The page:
Overwatch fans are pretty much in agreement that the new hero Wrecking Ball, a spherical mech piloted by a genius hamster named Hammond, is cool. He's a fast, cute tank who reinforces the idea that the Overwatch universe is built on fun, not deadpan seriousness. There's just one little problem: lots of players hate the name Wrecking Ball. More to the point, many players would prefer Blizzard officially change his hero name to Hammond—so much so that someone started a petition for just that.
The arguments against Wrecking Ball are many and varied. Many players, like Reddit user d3fin3d (and the tens of thousands who upvoted their Reddit thread), think the name is too obvious. What do we call a ball who wrecks things? Wrecking Ball! It is a little on-the-nose, you have to admit. Similarly, many believe the name is impersonal and focuses too much on the machine rather than its pilot—equivalent to calling D.Va 'Mech' or Reaper 'Shotgun' or what-have-you.
Many players have also pointed out that Wrecking Ball just doesn't roll off the tongue. And while the creativity of Wrecking Ball as a name is up for debate, a bit of research shows that the words themselves are provably tough to say. Wrecking Ball uses some of the most difficult sounds in the English language and in a difficult way, and it breaks a lot of the rules that make other Overwatch names so snappy.
The three syllables in Wrecking Ball use three main sounds: the 'r' sound, the 'i' sound, and the 'ɔ:' sound. As the English Language Club explains, you position your tongue and lips very differently when you pronounce these sounds, and you can feel this when you say it. To make the 'r' sound in 'wre', you curl your tongue up to the roof of your mouth. To make the 'i' sound in 'king', you keep your tongue up high but bring it forward to the front of your mouth while stretching out your lips. Finally, to make the 'ɔ:' sound in 'ball', you put your tongue low and bring it to the back of your mouth while also bringing your lips together.
In other words, saying Wrecking Ball puts your tongue and lips all over the place with no clean pattern or loop to connect the sounds. And it doesn't stop there: the 'wr' consonant blend is naturally awkward in the same way the word 'rural' is awkward, and the hard 'g' and 'b' in Wrecking Ball put unnatural stops in your speech. This is especially cumbersome here because the 'wr' at the start of Wrecking uses your tongue heavily, while the long vowel and hard consonant at the end don't use it much at all.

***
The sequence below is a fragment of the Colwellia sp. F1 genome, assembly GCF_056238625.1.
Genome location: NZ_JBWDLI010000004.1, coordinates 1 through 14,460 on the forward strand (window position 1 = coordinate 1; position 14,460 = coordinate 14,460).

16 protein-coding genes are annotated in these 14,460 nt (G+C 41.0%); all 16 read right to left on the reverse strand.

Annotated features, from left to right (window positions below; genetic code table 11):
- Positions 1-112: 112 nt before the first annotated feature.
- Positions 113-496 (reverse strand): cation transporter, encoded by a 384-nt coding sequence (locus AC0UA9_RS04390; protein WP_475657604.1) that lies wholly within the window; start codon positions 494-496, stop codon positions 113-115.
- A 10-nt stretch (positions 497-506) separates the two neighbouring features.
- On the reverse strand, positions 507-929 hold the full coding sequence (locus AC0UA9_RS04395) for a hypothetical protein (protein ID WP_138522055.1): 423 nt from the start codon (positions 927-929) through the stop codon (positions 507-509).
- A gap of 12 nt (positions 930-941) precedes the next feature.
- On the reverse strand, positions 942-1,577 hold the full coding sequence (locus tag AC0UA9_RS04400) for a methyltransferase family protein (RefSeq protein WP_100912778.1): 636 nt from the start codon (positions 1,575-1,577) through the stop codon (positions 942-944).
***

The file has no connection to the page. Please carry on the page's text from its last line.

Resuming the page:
Compare that to Hammond, paying close attention to the way your mouth moves when you say it. Not only is Hammond two syllables instead of three, it also barely uses your tongue. Your lips and vocal chords do most of the work, which, ironically, is why it seems to roll off the tongue. Plus we get the added alliteration of Hammond the hamster.
We're still not done. Most Overwatch names are two syllables or less. In fact, excluding Wrecking Ball, there are only seven (arguably eight) with three or more syllables: Orisa, Zarya, Soldier: 76, Symmetra, Widowmaker, Lucio, Zenyatta and arguably Bastion. Bastion is a bit of a wild card here because some people pronounce his name in two syllables like 'bas-chun' while others hit all three syllables as in 'bas-tee-in'. I'm in the former camp, so I'm going to ignore Bastion here.
Of these seven names, five end on long vowels: Orisa, Zarya, Symmetra, Zenyatta and Lucio. Interestingly enough, four of these five end on a long 'a' because it's an easy and pretty sound for punctuating names (which, if you're wondering, is also why so many elves in high fantasy settings have names like Aria). The two standouts, Soldier: 76 and Widowmaker, also have something in common: their names are usually abbreviated by players, respectively to Soldier and Widow, which are much more convenient two-syllable names.
Wrecking Ball doesn't fit into either of these groups. It ends in the double consonant 'll' which doesn't trail off with the same elegance as a long vowel, and it also can't easily be abbreviated. How are we supposed to shorten it? Ball? That's even more on-the-nose. Wreck? That doesn't feel quite right either.
So, you can see why this is so difficult. Players are linguistically hardwired to gravitate toward Hammond, but there are all kinds of lore reasons behind the name Wrecking Ball, which is to say nothing of the fact that Blizzard has already settled on the name and isn't likely to change it. But hey, we can always just call him Hammond, lore be damned. And as Reddit user Owlero pointed out, at least one good thing came out of the name Wrecking Ball: